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Article by Tom Scott

This article was originally published in the Brocton Hall Handbook (c1961).

tom scott handbook 1If you do not know the Midlands very well and think that Staffordshire is a county, the face of which has been completely spoiled by potteries and coal mines, then I recommend you to pay a visit to the Brocton Hall Club, entered from the Stafford - Cannock Road.

If there is a lovelier Club House or a prettier course in the whole of the Midlands then I have yet to find it.

The course and Club House offer attractions unrivaled in the district and visitors are welcomed, but before saying something about the Club House and course let me retract for a little to trace the earlier history of the Club. Golf was first played in the district in 1894, when there was a nine-hole course at Milford, not far from where the present course is now situated.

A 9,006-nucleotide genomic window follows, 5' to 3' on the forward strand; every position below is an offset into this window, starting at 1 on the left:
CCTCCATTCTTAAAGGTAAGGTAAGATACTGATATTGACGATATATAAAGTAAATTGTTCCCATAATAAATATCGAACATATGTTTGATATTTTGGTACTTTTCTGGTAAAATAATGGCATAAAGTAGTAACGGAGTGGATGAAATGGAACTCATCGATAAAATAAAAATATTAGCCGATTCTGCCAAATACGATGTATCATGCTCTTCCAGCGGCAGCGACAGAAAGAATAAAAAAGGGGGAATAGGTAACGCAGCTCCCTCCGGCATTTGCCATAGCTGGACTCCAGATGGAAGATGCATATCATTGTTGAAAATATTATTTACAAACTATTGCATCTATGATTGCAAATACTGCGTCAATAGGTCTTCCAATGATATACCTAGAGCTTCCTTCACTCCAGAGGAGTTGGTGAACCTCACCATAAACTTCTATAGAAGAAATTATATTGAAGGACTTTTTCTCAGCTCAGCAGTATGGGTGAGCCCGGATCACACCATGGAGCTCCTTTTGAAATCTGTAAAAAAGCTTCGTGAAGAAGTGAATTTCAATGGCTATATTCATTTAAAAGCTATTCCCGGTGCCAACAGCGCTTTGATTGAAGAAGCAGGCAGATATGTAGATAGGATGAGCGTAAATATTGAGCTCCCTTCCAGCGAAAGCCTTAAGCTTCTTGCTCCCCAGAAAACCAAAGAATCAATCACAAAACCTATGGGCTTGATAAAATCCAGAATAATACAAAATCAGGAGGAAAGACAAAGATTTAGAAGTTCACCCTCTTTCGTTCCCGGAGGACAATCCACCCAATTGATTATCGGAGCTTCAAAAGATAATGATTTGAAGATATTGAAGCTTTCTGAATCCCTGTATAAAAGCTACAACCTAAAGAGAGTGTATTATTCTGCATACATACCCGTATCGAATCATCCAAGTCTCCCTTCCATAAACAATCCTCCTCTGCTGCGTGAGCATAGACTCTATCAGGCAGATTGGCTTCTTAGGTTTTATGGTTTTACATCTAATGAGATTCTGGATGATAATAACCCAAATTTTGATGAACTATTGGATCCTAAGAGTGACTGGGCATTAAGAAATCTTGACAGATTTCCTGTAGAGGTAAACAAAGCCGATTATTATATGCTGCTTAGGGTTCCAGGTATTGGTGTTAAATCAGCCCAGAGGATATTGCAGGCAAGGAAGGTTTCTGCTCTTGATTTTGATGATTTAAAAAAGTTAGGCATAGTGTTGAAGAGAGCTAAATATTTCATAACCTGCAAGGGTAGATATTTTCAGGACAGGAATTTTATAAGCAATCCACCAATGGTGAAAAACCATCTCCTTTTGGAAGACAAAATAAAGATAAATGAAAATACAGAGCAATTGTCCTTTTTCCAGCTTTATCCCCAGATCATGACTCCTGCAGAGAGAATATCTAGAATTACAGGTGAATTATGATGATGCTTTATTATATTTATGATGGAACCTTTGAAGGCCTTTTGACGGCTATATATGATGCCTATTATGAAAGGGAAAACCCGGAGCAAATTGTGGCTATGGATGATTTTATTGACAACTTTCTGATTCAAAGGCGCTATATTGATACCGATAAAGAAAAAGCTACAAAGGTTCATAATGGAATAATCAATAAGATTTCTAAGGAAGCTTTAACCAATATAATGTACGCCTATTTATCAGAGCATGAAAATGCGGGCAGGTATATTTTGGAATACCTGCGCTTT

It was a sporting little course with a modest Club House, and the Club was in a prosperous condition when the First War came along, but as a result of huge military camps, the course was ruined.

When the war finished it was obvious a new course would have to be found and through the efforts of Mr. Rupert Evans, Mr. J. G. Gifford and others, negotiations were entered into for the taking over of Brocton Hall, for generations the home of the Chetwynd family.

These negotiations were carried through without a hitch and the next step was to engage Harry Vardon to make a preliminary survey of the ground. For this he was paid the sum of £6 6s 0d. The great man's report was satisfactory and the Cannock Chase Golf Club Estates Ltd. came into being. By 1923 the course had been laid out, the mansion house had been converted into a Club House and it was with enthusiasm that the members of the new Club watched Harry Vardon and Ted Ray drive the first balls from the tee.